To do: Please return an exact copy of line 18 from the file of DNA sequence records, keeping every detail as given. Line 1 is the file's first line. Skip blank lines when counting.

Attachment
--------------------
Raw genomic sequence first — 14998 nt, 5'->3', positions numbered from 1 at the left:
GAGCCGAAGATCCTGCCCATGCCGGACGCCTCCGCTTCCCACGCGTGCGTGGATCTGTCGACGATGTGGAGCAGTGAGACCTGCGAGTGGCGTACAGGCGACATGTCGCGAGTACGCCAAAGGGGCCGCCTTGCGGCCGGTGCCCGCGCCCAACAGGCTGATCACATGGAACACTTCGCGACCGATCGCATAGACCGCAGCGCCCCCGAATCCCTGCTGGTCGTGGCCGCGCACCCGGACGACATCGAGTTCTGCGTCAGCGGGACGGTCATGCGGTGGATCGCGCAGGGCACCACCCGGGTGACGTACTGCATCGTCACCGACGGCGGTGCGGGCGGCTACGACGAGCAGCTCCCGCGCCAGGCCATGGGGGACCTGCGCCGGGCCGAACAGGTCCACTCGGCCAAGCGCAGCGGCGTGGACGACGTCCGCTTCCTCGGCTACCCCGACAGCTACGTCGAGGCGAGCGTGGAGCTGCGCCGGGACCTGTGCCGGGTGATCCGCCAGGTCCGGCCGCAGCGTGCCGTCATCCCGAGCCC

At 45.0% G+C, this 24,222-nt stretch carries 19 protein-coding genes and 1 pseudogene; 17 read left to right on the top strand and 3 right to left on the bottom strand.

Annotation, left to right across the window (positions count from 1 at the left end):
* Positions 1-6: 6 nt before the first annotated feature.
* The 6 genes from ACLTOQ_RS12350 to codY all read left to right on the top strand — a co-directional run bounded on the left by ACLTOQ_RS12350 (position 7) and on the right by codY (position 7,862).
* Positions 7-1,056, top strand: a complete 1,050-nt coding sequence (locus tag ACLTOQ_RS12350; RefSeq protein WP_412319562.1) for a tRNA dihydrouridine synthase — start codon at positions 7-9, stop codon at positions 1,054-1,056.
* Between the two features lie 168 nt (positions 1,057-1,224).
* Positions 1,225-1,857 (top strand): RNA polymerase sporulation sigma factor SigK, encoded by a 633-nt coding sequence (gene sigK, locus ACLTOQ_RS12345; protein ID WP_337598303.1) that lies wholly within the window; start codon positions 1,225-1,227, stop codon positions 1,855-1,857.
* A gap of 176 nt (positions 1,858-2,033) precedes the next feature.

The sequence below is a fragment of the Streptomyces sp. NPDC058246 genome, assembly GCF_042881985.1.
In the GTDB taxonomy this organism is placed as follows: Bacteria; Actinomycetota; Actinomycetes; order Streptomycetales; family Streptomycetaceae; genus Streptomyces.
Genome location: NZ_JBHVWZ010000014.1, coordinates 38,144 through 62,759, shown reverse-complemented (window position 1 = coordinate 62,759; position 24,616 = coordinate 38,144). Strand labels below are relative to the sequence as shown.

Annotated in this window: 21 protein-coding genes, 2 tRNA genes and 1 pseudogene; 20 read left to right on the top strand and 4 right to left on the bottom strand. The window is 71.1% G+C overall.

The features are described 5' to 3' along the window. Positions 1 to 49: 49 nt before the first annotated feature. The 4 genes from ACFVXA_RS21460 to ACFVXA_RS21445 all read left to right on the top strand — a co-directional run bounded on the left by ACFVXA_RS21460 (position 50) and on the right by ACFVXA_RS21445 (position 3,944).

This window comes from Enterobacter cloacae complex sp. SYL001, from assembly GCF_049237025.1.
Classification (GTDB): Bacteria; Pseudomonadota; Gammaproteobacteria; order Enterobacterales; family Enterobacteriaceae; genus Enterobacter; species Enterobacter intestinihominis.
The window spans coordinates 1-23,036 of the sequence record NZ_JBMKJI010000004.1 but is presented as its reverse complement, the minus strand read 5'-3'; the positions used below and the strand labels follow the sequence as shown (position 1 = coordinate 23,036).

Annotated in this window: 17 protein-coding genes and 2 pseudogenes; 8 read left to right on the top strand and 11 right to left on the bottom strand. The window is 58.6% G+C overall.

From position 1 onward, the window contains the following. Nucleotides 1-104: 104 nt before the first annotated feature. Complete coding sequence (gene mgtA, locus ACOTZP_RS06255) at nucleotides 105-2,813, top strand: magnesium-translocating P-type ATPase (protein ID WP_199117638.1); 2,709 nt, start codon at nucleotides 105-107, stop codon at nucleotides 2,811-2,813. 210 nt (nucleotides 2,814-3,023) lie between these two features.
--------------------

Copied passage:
The window spans coordinates 1-23,036 of the sequence record NZ_JBMKJI010000004.1 but is presented as its reverse complement, the minus strand read 5'-3'; the positions used below and the strand labels follow the sequence as shown (position 1 = coordinate 23,036).